A recent cold spell brought quite a bit of snow which settled on the hills and in the valley, mostly covering everything in white, and remaining (along with ice and slush) for the best part of a week. This is most likely what prompted a small flock of around ten fieldflares to take an interest in the windfall apples currently being enjoyed by the blackbirds in our garden.
They went almost as fast as they arrived, as the snow was already melting away so no doubt they’ve gone back to their preferred fields and hedgerows nearby. Still, a rare sighting in our garden and one I was glad to have the good fortune to see.
So far since my previous post in October as the temperature dropped we have had a number of frosts, accompanied by ice, snow, and the occasional mist. Wildlife in the garden looks to be coping, with sightings of blackbirds, coal tits, great tits, and blue tits, various small brownies, along with a pair of bullfinches and a woodpecker (greater or lesser spotted). The trail camera has caught plenty of footage of field and wood mice running over and around the hedgehog house, possibly venturing inside too – it would be interesting to poke an endoscope down there to see what’s been going on inside.
The camera will be repositioned to see what’s visiting during the cold days and nights of January and February, then I think we’ll all be looking forward to warmer temperatures in March.
A brief explore out in the garden after sunset this evening was initially a little disappointing – no hedgehogs, no bats, nothing, despite the very mild weather for mid-October thanks to a tropical storm coming in off the Atlantic this weekend. It was only as I approached the house and the security light that the bat detector chirped into life, seemingly the sky was suddenly full of bat chirps; the reason soon became obvious – there was a vast assortment of night life buzzing around the bright security light, and the bats were having a feast! The bright lights didn’t seem to bother the bats, though they were very good for lighting up their bodies as they fluttered by. There must have been at least two bats in attendance, possibly more, difficult to tell as they came and went and the chirping seemed too much for just one bat.
Just a short report on what the trail camera saw at the hedgehog house. I set it to 24 hours mode with video and photos, the photos were a little underwhelming (they usually are when it is in video and photo mode) but the videos showed some nice footage of blackbirds, robins, and thrushes rooting around in the soil and grass debris that I’d left around the place, but cutest of all was the little mouse that hopped right in front of the camera, as is shown in the short clip below.
Now that I know the camera will detect even a mouse during the summer months, I will set it to night time photo mode and see what it picks up this week. At the moment it is set to high sensitivity (recommended for summer / warm conditions) and high night shutter speed, but with low LED power (because we are only seeing a close up subject and don’t need to cast light into the distance).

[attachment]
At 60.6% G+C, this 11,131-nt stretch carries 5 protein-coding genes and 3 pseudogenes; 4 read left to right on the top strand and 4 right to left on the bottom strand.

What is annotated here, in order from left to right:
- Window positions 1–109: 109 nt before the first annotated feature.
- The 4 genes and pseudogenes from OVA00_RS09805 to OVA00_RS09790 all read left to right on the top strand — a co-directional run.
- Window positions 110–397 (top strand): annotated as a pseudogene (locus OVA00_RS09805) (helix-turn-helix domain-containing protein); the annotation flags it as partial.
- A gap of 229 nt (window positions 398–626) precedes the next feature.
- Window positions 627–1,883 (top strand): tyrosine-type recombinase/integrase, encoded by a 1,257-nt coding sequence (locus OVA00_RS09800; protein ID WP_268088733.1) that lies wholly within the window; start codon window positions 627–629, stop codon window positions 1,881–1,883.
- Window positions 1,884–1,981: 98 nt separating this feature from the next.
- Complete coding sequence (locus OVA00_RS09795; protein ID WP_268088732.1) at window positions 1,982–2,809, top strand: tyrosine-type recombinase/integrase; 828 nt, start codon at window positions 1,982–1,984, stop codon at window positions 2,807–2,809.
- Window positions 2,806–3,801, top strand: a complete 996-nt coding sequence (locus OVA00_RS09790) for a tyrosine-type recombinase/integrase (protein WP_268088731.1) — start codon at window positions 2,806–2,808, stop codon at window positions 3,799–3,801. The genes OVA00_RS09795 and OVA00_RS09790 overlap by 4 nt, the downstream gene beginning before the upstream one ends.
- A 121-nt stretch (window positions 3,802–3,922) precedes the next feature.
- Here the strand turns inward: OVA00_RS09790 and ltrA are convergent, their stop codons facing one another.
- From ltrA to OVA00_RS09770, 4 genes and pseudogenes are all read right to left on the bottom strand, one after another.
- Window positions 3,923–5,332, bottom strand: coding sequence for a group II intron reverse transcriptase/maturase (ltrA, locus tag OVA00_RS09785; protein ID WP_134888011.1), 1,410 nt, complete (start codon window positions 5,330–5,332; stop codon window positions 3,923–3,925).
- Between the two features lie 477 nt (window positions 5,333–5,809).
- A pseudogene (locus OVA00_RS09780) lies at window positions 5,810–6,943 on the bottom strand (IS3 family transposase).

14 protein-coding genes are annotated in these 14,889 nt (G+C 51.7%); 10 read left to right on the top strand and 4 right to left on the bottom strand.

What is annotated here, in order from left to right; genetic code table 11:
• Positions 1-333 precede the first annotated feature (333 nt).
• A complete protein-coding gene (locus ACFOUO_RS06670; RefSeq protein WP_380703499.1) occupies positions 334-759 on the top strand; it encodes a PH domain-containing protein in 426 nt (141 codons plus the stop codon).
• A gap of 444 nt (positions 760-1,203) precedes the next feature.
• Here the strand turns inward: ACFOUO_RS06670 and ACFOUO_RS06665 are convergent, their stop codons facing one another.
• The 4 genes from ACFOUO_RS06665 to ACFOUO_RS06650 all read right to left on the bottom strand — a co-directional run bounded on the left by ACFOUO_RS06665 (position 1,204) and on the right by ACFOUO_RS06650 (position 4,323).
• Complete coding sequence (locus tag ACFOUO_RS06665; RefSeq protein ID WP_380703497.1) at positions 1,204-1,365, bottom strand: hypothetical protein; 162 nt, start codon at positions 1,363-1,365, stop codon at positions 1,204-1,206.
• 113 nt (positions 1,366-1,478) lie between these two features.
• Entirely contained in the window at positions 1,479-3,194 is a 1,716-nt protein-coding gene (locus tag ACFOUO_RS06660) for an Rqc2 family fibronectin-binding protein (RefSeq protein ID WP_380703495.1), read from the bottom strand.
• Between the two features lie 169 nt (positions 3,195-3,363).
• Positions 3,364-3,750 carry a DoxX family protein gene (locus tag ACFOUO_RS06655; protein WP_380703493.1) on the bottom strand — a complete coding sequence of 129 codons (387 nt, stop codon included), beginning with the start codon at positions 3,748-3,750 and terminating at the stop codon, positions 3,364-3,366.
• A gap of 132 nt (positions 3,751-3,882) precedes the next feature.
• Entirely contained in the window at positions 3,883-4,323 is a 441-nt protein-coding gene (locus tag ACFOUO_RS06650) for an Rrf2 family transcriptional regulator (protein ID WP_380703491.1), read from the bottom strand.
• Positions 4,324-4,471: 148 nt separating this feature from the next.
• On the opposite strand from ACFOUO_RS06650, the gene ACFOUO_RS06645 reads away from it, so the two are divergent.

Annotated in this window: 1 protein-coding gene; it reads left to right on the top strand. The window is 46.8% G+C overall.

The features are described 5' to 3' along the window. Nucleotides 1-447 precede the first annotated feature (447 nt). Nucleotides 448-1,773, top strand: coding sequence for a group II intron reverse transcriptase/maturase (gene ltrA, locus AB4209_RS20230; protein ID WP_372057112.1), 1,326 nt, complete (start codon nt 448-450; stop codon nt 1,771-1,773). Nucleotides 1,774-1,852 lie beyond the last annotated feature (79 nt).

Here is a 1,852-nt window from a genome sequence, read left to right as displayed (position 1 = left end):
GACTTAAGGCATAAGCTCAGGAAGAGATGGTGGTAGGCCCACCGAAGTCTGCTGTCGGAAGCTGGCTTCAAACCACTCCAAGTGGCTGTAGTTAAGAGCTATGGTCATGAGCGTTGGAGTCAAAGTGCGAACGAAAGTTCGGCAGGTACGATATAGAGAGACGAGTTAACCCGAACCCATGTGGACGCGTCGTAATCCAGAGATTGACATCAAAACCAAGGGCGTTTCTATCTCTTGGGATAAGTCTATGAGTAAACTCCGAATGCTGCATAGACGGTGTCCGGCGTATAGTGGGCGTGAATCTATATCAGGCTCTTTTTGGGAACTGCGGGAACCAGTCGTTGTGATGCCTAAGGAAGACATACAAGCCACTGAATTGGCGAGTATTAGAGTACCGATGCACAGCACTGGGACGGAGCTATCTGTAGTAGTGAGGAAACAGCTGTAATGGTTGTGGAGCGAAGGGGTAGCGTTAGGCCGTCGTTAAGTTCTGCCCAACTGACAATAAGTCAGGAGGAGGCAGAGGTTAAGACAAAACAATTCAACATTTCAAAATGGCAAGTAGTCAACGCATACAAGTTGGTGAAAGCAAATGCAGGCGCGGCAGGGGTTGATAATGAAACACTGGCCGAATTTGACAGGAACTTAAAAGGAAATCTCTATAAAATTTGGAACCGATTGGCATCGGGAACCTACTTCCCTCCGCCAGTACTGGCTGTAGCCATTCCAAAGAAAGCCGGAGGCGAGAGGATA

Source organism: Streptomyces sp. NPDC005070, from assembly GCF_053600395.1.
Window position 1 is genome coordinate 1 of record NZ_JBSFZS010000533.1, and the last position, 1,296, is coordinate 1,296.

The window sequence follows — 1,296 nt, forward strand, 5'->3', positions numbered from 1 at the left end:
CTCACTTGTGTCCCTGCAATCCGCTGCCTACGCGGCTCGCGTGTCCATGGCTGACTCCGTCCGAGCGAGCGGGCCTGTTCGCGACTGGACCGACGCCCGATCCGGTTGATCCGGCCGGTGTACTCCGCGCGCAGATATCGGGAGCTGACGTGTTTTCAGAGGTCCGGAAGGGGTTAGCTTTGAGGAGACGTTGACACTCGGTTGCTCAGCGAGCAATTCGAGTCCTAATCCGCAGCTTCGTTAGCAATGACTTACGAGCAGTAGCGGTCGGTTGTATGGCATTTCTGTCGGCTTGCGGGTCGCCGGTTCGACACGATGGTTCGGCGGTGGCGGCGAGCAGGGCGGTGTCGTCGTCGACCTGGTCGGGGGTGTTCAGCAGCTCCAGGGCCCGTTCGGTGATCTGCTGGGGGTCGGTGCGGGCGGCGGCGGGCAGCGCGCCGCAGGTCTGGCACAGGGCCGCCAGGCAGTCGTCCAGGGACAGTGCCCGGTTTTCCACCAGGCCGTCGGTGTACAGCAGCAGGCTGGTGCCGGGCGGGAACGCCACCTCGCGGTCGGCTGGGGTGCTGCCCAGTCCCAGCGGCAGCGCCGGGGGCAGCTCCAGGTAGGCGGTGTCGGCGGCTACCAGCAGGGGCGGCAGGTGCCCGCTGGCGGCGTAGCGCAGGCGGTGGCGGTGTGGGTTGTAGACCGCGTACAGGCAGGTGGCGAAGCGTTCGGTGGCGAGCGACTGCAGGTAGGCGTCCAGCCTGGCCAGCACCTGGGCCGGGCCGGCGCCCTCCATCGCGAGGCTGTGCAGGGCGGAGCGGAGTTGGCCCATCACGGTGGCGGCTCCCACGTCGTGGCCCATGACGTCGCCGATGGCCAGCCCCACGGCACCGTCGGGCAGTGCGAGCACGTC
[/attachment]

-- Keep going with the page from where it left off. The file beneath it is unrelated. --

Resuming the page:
Last summer I built a wooden hedgehog house out of an old wooden crate and some bits of wood we had spare (not MDF or similar, but proper planks of wood), put some rubber membrane over it with some sods of grass on top and left it in some undergrowth. To my disappointment nothing made use of it over the winter.
As it’s now approaching autumn again I decided to check it out, inside there were a few mouldy droppings (not big enough to be hedgehog, probably rat) but apart from that nothing much had changed – no extra bedding, no evidence of hibernation, nothing at all really. This time I wanted to complete the job properly so set to with a fork and spade to properly cover the thing with stones and earth, and add a bend to the entrance to put off cats and hopefully prevent cold wind blowing straight in, I’d acquired a short length of air conditioner hose which seemed ideal for the job some months ago, now was my chance to use it.
Here are some photos of what I ended up with, the first two are my original efforts, the next are today’s (hopefully) much improved setup; the house is situated much further into the undergrowth than before as well.
One side is semi-exposed to the air, perhaps this will be enough to allow the wood to breathe (there is also a hosepipe for ventilation on the back wall) while at the same time not letting in too much of the cold during the winter; the rubber membrane will hopefully keep out the damp in case it gets really wet, water should just run off and under (I put some underneath the box and up the side that’s against the earth bank). I’ve placed my trail camera to watch the entrance, which I will try to check weekly.